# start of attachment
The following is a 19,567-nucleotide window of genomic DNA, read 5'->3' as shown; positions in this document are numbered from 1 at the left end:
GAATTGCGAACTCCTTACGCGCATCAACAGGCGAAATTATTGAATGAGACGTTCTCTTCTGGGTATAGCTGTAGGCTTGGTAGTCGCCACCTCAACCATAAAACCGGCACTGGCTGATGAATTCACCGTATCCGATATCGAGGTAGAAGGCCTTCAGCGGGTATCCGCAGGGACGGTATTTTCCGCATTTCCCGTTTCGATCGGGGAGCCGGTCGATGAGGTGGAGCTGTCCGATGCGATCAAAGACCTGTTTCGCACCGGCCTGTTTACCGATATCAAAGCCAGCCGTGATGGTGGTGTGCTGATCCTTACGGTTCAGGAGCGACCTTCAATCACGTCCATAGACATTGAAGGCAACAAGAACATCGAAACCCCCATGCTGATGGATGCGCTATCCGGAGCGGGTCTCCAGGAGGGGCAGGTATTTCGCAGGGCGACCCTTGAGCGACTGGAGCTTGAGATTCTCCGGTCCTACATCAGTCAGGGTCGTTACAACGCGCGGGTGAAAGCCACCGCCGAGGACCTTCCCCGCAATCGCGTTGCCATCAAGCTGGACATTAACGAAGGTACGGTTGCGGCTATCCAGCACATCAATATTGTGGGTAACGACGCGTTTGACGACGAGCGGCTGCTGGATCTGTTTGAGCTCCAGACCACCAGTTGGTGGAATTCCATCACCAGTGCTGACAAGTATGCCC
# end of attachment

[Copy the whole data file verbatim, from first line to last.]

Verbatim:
The following is a 19,567-nucleotide window of genomic DNA, read 5'->3' as shown; positions in this document are numbered from 1 at the left end:
GAATTGCGAACTCCTTACGCGCATCAACAGGCGAAATTATTGAATGAGACGTTCTCTTCTGGGTATAGCTGTAGGCTTGGTAGTCGCCACCTCAACCATAAAACCGGCACTGGCTGATGAATTCACCGTATCCGATATCGAGGTAGAAGGCCTTCAGCGGGTATCCGCAGGGACGGTATTTTCCGCATTTCCCGTTTCGATCGGGGAGCCGGTCGATGAGGTGGAGCTGTCCGATGCGATCAAAGACCTGTTTCGCACCGGCCTGTTTACCGATATCAAAGCCAGCCGTGATGGTGGTGTGCTGATCCTTACGGTTCAGGAGCGACCTTCAATCACGTCCATAGACATTGAAGGCAACAAGAACATCGAAACCCCCATGCTGATGGATGCGCTATCCGGAGCGGGTCTCCAGGAGGGGCAGGTATTTCGCAGGGCGACCCTTGAGCGACTGGAGCTTGAGATTCTCCGGTCCTACATCAGTCAGGGTCGTTACAACGCGCGGGTGAAAGCCACCGCCGAGGACCTTCCCCGCAATCGCGTTGCCATCAAGCTGGACATTAACGAAGGTACGGTTGCGGCTATCCAGCACATCAATATTGTGGGTAACGACGCGTTTGACGACGAGCGGCTGCTGGATCTGTTTGAGCTCCAGACCACCAGTTGGTGGAATTCCATCACCAGTGCTGACAAGTATGCCC